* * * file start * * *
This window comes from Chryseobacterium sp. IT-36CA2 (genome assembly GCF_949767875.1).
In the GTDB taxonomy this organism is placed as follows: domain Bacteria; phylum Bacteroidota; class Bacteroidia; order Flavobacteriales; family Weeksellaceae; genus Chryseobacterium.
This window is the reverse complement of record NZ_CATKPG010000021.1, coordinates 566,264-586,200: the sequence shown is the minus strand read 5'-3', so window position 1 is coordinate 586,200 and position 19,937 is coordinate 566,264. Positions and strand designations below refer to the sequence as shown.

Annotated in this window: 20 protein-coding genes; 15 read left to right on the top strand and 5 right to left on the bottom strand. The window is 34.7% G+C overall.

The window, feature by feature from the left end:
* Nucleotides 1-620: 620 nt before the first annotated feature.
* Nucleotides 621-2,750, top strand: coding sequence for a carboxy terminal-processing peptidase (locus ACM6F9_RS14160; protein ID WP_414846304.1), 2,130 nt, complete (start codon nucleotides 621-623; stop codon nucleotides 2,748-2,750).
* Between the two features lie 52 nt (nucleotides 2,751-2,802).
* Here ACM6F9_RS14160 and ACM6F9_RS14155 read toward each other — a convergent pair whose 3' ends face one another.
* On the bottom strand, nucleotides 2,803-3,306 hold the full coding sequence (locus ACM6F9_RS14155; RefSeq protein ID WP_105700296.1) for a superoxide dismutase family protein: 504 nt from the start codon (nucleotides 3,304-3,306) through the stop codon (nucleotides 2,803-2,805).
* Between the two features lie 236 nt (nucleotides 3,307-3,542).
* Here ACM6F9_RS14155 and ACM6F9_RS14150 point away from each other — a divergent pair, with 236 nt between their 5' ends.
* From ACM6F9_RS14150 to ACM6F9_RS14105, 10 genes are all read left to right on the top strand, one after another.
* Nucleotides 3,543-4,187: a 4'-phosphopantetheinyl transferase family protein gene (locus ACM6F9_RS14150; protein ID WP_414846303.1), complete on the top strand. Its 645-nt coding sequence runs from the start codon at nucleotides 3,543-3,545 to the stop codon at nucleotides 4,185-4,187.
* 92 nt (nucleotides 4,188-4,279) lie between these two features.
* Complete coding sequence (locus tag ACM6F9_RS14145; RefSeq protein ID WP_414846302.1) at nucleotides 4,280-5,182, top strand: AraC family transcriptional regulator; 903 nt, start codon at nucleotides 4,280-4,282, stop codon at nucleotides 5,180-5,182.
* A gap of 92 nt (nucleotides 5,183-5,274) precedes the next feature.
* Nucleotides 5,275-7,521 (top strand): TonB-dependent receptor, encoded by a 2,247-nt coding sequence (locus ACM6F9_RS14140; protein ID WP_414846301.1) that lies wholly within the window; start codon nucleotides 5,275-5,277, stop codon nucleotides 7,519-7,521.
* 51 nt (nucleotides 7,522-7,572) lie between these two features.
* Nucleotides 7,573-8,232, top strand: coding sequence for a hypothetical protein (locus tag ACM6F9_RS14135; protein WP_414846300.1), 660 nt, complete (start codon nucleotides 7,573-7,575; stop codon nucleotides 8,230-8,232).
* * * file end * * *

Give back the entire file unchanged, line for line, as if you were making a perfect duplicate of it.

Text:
This window comes from Chryseobacterium sp. IT-36CA2 (genome assembly GCF_949767875.1).
In the GTDB taxonomy this organism is placed as follows: domain Bacteria; phylum Bacteroidota; class Bacteroidia; order Flavobacteriales; family Weeksellaceae; genus Chryseobacterium.
This window is the reverse complement of record NZ_CATKPG010000021.1, coordinates 566,264-586,200: the sequence shown is the minus strand read 5'-3', so window position 1 is coordinate 586,200 and position 19,937 is coordinate 566,264. Positions and strand designations below refer to the sequence as shown.

Annotated in this window: 20 protein-coding genes; 15 read left to right on the top strand and 5 right to left on the bottom strand. The window is 34.7% G+C overall.

The window, feature by feature from the left end:
* Nucleotides 1-620: 620 nt before the first annotated feature.
* Nucleotides 621-2,750, top strand: coding sequence for a carboxy terminal-processing peptidase (locus ACM6F9_RS14160; protein ID WP_414846304.1), 2,130 nt, complete (start codon nucleotides 621-623; stop codon nucleotides 2,748-2,750).
* Between the two features lie 52 nt (nucleotides 2,751-2,802).
* Here ACM6F9_RS14160 and ACM6F9_RS14155 read toward each other — a convergent pair whose 3' ends face one another.
* On the bottom strand, nucleotides 2,803-3,306 hold the full coding sequence (locus ACM6F9_RS14155; RefSeq protein ID WP_105700296.1) for a superoxide dismutase family protein: 504 nt from the start codon (nucleotides 3,304-3,306) through the stop codon (nucleotides 2,803-2,805).
* Between the two features lie 236 nt (nucleotides 3,307-3,542).
* Here ACM6F9_RS14155 and ACM6F9_RS14150 point away from each other — a divergent pair, with 236 nt between their 5' ends.
* From ACM6F9_RS14150 to ACM6F9_RS14105, 10 genes are all read left to right on the top strand, one after another.
* Nucleotides 3,543-4,187: a 4'-phosphopantetheinyl transferase family protein gene (locus ACM6F9_RS14150; protein ID WP_414846303.1), complete on the top strand. Its 645-nt coding sequence runs from the start codon at nucleotides 3,543-3,545 to the stop codon at nucleotides 4,185-4,187.
* 92 nt (nucleotides 4,188-4,279) lie between these two features.
* Complete coding sequence (locus tag ACM6F9_RS14145; RefSeq protein ID WP_414846302.1) at nucleotides 4,280-5,182, top strand: AraC family transcriptional regulator; 903 nt, start codon at nucleotides 4,280-4,282, stop codon at nucleotides 5,180-5,182.
* A gap of 92 nt (nucleotides 5,183-5,274) precedes the next feature.
* Nucleotides 5,275-7,521 (top strand): TonB-dependent receptor, encoded by a 2,247-nt coding sequence (locus ACM6F9_RS14140; protein ID WP_414846301.1) that lies wholly within the window; start codon nucleotides 5,275-5,277, stop codon nucleotides 7,519-7,521.
* 51 nt (nucleotides 7,522-7,572) lie between these two features.
* Nucleotides 7,573-8,232, top strand: coding sequence for a hypothetical protein (locus tag ACM6F9_RS14135; protein WP_414846300.1), 660 nt, complete (start codon nucleotides 7,573-7,575; stop codon nucleotides 8,230-8,232).